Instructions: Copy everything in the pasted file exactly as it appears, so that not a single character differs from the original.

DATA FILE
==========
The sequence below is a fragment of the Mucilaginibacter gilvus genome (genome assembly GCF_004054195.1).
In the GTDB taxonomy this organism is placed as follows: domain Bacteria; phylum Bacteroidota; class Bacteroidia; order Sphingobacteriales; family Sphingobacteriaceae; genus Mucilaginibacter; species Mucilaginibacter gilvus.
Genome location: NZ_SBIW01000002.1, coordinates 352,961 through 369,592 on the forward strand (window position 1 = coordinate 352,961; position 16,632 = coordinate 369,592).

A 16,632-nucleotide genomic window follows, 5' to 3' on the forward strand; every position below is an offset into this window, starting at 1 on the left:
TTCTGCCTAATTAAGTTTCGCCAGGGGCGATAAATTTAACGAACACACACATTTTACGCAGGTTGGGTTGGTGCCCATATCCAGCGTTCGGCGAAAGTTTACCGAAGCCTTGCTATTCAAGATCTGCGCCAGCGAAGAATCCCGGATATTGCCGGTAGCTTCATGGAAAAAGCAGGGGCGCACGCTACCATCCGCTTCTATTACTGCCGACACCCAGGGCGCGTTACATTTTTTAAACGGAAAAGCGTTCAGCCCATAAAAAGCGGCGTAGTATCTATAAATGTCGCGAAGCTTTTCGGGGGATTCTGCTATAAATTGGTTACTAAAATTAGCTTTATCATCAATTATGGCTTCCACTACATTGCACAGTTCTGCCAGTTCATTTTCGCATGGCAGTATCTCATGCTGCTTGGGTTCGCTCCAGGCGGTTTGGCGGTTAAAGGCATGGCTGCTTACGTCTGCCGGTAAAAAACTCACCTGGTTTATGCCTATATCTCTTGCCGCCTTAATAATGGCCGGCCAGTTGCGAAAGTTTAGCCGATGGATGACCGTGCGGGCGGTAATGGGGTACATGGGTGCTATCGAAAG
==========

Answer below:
The sequence below is a fragment of the Mucilaginibacter gilvus genome (genome assembly GCF_004054195.1).
In the GTDB taxonomy this organism is placed as follows: domain Bacteria; phylum Bacteroidota; class Bacteroidia; order Sphingobacteriales; family Sphingobacteriaceae; genus Mucilaginibacter; species Mucilaginibacter gilvus.
Genome location: NZ_SBIW01000002.1, coordinates 352,961 through 369,592 on the forward strand (window position 1 = coordinate 352,961; position 16,632 = coordinate 369,592).

A 16,632-nucleotide genomic window follows, 5' to 3' on the forward strand; every position below is an offset into this window, starting at 1 on the left:
TTCTGCCTAATTAAGTTTCGCCAGGGGCGATAAATTTAACGAACACACACATTTTACGCAGGTTGGGTTGGTGCCCATATCCAGCGTTCGGCGAAAGTTTACCGAAGCCTTGCTATTCAAGATCTGCGCCAGCGAAGAATCCCGGATATTGCCGGTAGCTTCATGGAAAAAGCAGGGGCGCACGCTACCATCCGCTTCTATTACTGCCGACACCCAGGGCGCGTTACATTTTTTAAACGGAAAAGCGTTCAGCCCATAAAAAGCGGCGTAGTATCTATAAATGTCGCGAAGCTTTTCGGGGGATTCTGCTATAAATTGGTTACTAAAATTAGCTTTATCATCAATTATGGCTTCCACTACATTGCACAGTTCTGCCAGTTCATTTTCGCATGGCAGTATCTCATGCTGCTTGGGTTCGCTCCAGGCGGTTTGGCGGTTAAAGGCATGGCTGCTTACGTCTGCCGGTAAAAAACTCACCTGGTTTATGCCTATATCTCTTGCCGCCTTAATAATGGCCGGCCAGTTGCGAAAGTTTAGCCGATGGATGACCGTGCGGGCGGTAATGGGGTACATGGGTGCTATCGAAAG